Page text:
Windy Hill Organic Farm
Alyson Chisholm runs Windy Hill Organic Farm. We talked with Alyson about how she got started in Community Supported Agriculture.
Tell us about your farm:
We moved to the 45 acre property in 2009 from BC where I had been working on certified organic farms. The first thing we did was plow up the land and plant cover crops. In 2011, we started a Community Supported Agriculture (CSA) program offering a variety of vegetables - the CSA is still our priority today. Now I have 4 acres in organic vegetables and green manures, plus two greenhouses and two high tunnels. I also keep about 100 laying hens and a small herd of goats, but the livestock are not certified organic.
Why did you become certified organic?
My early experiences in BC were on organic farms and also I worked with FarmFolk CityFolk connecting people with sustainably grown food. Philosophically, organic makes sense. We need to get behind something that moves us toward more sustainable practices and the organic standards already exist and support the principles that are important. Industrial farming is not sustainable. We need to take better care of soil and support diversity.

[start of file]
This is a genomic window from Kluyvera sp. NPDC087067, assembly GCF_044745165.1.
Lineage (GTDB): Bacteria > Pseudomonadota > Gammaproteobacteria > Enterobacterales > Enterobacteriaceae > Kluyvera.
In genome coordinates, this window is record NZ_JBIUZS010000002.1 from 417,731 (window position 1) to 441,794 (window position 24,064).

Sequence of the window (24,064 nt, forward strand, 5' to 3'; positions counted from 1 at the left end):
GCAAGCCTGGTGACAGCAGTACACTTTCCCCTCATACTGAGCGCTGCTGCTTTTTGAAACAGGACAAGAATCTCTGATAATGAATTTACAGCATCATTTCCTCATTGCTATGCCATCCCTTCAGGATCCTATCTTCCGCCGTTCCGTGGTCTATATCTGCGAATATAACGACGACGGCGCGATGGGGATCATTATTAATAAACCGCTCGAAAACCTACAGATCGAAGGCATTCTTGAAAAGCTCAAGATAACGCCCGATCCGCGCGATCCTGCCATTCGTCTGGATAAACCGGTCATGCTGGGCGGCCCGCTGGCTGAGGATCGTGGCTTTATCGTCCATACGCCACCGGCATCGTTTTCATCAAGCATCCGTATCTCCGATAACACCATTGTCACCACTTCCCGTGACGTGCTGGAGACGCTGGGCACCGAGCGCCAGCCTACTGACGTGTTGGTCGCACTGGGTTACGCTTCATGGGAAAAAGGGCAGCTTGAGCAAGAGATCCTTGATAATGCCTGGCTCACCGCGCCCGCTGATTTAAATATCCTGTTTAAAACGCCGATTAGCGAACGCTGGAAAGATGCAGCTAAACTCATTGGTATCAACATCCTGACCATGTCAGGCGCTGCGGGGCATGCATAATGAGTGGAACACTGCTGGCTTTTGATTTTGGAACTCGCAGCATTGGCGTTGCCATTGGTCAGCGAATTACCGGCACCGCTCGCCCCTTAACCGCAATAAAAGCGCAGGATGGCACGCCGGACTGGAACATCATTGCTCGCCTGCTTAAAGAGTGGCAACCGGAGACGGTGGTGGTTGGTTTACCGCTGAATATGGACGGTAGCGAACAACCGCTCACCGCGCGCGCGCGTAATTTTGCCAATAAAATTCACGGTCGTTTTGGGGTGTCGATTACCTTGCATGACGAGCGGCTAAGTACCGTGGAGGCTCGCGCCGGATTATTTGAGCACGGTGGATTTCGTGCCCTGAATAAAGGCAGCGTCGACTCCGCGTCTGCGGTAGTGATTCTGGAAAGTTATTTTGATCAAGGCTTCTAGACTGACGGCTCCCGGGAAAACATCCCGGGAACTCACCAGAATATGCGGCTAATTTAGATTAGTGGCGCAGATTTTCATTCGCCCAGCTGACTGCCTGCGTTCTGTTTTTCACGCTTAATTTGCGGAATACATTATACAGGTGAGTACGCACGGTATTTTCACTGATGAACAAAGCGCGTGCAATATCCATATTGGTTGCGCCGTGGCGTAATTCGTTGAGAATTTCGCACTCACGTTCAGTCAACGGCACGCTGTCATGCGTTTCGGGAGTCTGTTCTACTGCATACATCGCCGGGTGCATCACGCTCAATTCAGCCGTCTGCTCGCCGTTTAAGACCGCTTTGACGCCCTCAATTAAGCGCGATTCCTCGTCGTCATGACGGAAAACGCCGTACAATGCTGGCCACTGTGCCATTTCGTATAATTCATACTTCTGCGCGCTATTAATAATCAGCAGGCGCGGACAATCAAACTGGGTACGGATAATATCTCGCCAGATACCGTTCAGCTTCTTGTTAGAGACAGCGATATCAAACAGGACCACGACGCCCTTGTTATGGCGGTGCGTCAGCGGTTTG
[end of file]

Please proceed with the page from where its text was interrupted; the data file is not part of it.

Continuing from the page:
What’s been your biggest challenge?
This year, the challenge has been finding people to work on the farm. We’ve been short-handed all season which has put us behind on some tasks. Pests are another problem. I’ve seen at least three new insect pests this year causing damage to the leeks, broccoli and squash.
What gets you out of bed in the morning?
The goats - they need to be milked!
I get excited about farming, there’s always something new and different. You might think you have it all figured out but it just keeps challenging you to come up with new ways of doing things. And it never gets old to see the first plants popping up in the spring, or being able to give customers beautiful, delicious and healthy produce. I love the enthusiasm the kids bring when they pull out the veggies in their CSA bag; kids getting excited about fresh carrots! Connecting young people to where their food comes from. It’s very satisfying.
Where to buy:
The CSA is our main business; local folks can visit our WEBSITE for more information. We’re also part of a cooperative of organic growers selling at the Dieppe Farmers’ Market and we’ve recently opened a Farm Store where we offer a variety of items from our farm and other small farms in the area including eggs, jams, flavoured vinegars, and dried herbs.